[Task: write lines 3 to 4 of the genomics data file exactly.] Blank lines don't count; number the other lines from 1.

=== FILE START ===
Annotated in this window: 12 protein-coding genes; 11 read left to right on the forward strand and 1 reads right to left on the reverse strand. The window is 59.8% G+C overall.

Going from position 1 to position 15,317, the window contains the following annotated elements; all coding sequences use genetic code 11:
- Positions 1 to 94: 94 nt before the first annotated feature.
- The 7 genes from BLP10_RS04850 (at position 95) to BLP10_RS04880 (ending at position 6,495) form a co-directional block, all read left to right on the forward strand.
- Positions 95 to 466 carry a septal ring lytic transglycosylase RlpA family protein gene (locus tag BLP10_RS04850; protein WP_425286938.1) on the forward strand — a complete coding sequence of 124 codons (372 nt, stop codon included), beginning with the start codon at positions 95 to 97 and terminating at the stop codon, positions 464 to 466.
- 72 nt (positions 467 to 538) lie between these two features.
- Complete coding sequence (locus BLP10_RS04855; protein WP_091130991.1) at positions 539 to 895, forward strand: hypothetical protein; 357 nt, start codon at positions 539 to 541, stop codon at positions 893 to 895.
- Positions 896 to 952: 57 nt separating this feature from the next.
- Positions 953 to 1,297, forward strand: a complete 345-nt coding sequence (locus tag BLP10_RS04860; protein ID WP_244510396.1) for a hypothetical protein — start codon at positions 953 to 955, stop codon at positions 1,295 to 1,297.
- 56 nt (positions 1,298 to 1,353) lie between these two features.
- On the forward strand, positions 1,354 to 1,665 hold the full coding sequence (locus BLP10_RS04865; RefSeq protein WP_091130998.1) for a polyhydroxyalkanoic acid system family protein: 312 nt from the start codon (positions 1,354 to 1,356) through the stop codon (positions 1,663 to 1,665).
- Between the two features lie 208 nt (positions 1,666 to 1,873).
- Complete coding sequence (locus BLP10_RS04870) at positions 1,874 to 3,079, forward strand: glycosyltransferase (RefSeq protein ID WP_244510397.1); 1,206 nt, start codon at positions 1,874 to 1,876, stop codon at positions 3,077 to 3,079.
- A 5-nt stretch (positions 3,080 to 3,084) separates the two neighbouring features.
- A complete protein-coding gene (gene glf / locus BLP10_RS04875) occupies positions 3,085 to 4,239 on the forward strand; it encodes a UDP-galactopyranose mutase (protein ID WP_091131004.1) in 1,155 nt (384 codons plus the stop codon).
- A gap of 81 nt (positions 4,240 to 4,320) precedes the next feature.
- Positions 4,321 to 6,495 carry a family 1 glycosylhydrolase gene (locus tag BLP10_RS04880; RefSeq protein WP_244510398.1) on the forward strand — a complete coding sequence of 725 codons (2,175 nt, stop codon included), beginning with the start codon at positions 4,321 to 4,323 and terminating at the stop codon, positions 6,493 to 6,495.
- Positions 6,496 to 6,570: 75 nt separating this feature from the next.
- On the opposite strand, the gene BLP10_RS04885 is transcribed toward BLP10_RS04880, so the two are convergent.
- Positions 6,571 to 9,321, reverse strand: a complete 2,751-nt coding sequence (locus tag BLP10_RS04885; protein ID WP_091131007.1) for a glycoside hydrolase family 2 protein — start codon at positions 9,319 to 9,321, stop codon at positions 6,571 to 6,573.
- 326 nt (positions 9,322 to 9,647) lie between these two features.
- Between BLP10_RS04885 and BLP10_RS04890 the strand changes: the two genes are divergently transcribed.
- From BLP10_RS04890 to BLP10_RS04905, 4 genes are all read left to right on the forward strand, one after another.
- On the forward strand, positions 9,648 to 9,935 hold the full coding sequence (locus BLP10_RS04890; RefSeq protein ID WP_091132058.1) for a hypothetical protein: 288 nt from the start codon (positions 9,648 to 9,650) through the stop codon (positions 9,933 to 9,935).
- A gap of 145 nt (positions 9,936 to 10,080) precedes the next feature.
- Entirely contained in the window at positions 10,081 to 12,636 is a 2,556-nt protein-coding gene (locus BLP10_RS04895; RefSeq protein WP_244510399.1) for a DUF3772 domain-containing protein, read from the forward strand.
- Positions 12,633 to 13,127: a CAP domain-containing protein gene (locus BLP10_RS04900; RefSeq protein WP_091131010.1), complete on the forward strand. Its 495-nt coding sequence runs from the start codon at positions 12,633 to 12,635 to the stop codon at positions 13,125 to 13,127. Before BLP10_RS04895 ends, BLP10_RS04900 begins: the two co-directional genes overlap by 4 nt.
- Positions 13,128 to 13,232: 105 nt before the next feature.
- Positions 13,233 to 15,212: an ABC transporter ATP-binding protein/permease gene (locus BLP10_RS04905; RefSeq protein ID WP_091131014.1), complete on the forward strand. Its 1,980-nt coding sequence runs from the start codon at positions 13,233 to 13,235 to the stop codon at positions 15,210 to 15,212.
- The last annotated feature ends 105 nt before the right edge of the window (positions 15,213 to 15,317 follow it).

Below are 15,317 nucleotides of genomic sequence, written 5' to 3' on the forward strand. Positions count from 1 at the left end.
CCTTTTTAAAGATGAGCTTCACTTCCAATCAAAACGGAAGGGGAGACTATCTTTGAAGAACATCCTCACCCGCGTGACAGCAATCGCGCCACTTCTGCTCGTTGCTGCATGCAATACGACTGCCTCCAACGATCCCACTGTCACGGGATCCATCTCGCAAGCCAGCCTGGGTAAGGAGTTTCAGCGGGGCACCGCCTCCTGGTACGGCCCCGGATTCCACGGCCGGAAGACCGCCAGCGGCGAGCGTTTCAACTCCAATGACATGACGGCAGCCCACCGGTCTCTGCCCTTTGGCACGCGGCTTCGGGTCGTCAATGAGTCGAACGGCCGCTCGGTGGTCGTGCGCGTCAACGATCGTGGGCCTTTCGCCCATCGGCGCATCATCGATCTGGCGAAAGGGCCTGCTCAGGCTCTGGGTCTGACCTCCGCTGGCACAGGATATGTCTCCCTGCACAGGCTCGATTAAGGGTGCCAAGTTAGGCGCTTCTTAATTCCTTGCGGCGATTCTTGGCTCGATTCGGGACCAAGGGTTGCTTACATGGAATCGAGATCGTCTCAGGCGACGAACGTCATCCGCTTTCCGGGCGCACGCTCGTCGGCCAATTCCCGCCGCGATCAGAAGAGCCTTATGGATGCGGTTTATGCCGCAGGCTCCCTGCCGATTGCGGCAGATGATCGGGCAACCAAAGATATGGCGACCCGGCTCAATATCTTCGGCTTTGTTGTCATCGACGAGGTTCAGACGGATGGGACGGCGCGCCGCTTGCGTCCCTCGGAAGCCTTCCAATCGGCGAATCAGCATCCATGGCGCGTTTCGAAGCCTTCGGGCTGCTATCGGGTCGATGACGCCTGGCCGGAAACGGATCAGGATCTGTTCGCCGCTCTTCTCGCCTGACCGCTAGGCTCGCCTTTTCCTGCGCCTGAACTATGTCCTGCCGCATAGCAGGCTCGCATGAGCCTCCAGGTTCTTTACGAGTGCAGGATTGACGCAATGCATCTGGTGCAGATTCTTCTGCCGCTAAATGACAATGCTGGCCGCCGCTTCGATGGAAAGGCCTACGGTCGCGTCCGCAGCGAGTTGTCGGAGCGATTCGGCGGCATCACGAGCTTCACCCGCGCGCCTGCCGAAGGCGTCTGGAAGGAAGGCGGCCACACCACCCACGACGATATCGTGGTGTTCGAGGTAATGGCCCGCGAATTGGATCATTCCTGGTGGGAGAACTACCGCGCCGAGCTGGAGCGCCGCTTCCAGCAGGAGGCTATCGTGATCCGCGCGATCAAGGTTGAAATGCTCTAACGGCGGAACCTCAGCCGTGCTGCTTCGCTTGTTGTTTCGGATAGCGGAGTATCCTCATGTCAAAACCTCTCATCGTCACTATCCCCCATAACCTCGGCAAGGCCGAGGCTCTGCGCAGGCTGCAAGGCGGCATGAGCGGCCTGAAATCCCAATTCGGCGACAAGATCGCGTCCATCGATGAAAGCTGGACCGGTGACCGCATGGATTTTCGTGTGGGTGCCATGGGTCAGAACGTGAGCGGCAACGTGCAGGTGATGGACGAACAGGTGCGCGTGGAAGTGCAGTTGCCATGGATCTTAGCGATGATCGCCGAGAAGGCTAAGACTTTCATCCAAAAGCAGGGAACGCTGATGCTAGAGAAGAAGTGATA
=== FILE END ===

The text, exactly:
- Positions 1 to 94: 94 nt before the first annotated feature.
- The 7 genes from BLP10_RS04850 (at position 95) to BLP10_RS04880 (ending at position 6,495) form a co-directional block, all read left to right on the forward strand.